Preprints with The Lancet is part of SSRN´s First Look, a place where journals identify content of interest prior to publication. Authors have opted in at submission to The Lancet family of journals to post their preprints on Preprints with The Lancet. The usual SSRN checks and a Lancet-specific check for appropriateness and transparency have been applied. Preprints available here are not Lancet publications or necessarily under review with a Lancet journal. These preprints are early stage research papers that have not been peer-reviewed. The findings should not be used for clinical or public health decision making and should not be presented to a lay audience without highlighting that they are preliminary and have not been peer-reviewed. For more information on this collaboration, see the comments published in The Lancet about the trial period, and our decision to make this a permanent offering, or visit The Lancet´s FAQ page, and for any feedback please contact email@example.com.
COVAC1 Phase 2a Expanded Safety and Immunogenicity Study of a Self-Amplifying RNA Vaccine Against SARS-CoV-2
33 Pages Posted: 27 Sep 2022More...
Lipid nanoparticle (LNP) encapsulated self-amplifying RNA (saRNA) is well tolerated and immunogenic in SARS-CoV-2 seronegative and seropositive individuals aged 18-75.
Methods: A phase 2a expanded safety and immunogenicity study of a saRNA SARS-CoV-2 vaccine candidate LNP-nCoVsaRNA, was conducted at participating centres in the UK. Participants received 1mg then 10mg of LNP-nCoVsaRNA, ~14 weeks apart.Solicited adverse events (AEs) were collected for one week post-each vaccine, and unsolicited AEs throughout. Binding and neutralisating anti-SARS-CoV-2 antibody raised in participant sera was measured by means of an anti-Spike (S) IgG ELISA, and SARS-CoV-2 pseudoneutralisation assay.
Findings: 216 healthy individuals (median age 51 years) received 1.0µg followed by 10.0µg of the vaccine. 28/216 participants were either known to have previous SARS-CoV2 infection and/or were positive for anti-Spike (S) IgG at baseline. Reactogenicity was as expected and there were no serious AEs related to vaccination. 80% of baseline SARS-CoV-2 naïve individuals (147/183) seroconverted two weeks post second immunization, irrespective of age (18-75); 56% (102/183) had detectable neutralising antibodies. Almost all (28/31) SARS-CoV-2 positive individuals had increased S IgG binding antibodies following their first 1.0µg dose with a ≥0.5log10 increase in 71% (22/31).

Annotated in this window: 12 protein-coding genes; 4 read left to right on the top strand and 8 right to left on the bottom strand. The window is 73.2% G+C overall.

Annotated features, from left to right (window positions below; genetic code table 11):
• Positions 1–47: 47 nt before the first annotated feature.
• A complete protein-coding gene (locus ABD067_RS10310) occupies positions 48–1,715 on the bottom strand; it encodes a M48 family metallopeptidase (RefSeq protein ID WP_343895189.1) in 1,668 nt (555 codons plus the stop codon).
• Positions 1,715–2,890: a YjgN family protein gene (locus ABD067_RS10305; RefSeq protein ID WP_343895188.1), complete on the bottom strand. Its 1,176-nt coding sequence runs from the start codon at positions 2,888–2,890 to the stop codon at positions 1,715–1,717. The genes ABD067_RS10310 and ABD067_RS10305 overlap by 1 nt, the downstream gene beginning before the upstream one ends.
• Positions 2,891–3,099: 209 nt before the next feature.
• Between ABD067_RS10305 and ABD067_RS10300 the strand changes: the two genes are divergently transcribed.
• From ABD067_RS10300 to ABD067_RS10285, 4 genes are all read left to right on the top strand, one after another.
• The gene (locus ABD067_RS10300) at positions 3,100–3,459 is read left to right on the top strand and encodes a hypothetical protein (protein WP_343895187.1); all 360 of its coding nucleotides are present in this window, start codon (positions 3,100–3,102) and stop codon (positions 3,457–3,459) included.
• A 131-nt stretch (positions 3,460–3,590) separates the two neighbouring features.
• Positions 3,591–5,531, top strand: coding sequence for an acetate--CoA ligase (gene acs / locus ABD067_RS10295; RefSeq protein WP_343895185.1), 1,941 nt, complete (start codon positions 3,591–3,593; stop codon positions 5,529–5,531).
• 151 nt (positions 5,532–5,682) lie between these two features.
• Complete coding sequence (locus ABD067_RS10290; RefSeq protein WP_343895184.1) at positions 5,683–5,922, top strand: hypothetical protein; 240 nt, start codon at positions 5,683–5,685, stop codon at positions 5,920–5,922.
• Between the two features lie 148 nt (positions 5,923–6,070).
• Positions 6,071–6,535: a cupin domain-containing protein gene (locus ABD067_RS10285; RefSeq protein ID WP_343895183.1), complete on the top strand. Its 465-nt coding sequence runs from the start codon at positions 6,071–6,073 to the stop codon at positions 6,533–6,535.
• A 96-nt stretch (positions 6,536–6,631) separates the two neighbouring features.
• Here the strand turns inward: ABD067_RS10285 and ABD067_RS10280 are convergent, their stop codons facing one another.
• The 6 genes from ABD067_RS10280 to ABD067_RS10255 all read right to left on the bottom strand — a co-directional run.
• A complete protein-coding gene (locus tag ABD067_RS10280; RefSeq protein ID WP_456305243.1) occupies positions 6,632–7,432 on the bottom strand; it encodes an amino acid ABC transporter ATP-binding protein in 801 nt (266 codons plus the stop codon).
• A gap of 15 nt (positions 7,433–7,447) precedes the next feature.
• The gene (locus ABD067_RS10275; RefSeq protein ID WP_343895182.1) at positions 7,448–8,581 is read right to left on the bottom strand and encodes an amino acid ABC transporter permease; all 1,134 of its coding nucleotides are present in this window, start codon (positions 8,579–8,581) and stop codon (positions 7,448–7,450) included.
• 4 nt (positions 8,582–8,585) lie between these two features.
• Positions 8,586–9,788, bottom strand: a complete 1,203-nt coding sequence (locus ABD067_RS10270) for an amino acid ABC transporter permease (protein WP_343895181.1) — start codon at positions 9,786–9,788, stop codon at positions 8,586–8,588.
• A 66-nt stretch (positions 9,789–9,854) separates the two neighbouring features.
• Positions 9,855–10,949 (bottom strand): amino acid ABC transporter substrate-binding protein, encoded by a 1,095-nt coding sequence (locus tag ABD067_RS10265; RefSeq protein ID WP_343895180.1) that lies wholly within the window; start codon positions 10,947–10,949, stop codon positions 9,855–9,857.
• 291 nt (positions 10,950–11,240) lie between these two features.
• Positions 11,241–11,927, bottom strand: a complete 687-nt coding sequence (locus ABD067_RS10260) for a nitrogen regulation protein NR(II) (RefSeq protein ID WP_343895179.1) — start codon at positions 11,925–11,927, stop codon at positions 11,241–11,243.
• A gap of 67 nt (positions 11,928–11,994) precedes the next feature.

Interpretation: Encapsulated saRNA was well tolerated and immunogenic in adults aged 18-75 years. Seroconversion rates in antigen naïve were higher than those reported in our dose-ranging study. Further work is required to determine if this difference is related to a longer dosing interval (14 vs 4 weeks) or dosing with 1.0µg followed by 10.0µg. Boosting of S IgG antibodies was observed with a single 1.0µg injection in those with pre-existing immune responses.
Trial Registration: This study was approved with three numbers in total: ISRCTN17072692, EudraCT 2020-001646-20 NCT04934111.
Funding Information: This study was co-funded by grants and gifts from the Medical Research Council UKRI (MC_PC_19076), and the National Institute Health Research/Vaccine Task Force, Partners of Citadel and Citadel Securities, Sir Joseph Hotung Charitable Settlement, Jon Moulton Charity Trust, Pierre Andurand, Restore the Earth.
Declaration of Interests: R.J.S. is a co-inventor on a patent application covering this SARS-CoV-2 saRNA vaccine. All the other authors have nothing to report.
Ethics Approval Statement: This study was approved in the UK by the Medicines and Healthcare products Regulatory Agency and the North East - York Research Ethics Committee (reference 20/SC/0145) (ISRCTN17072692, EudraCT 2020-001646-20). Written informed consent was obtained from all participants, and the trial conducted in accordance with the principles of the Declaration of Helsinki and Good Clinical Practice.
Keywords: SARS-CoV-2, vaccination, self-amplifying RNA, saRNA, immune response
Suggested Citation: Suggested Citation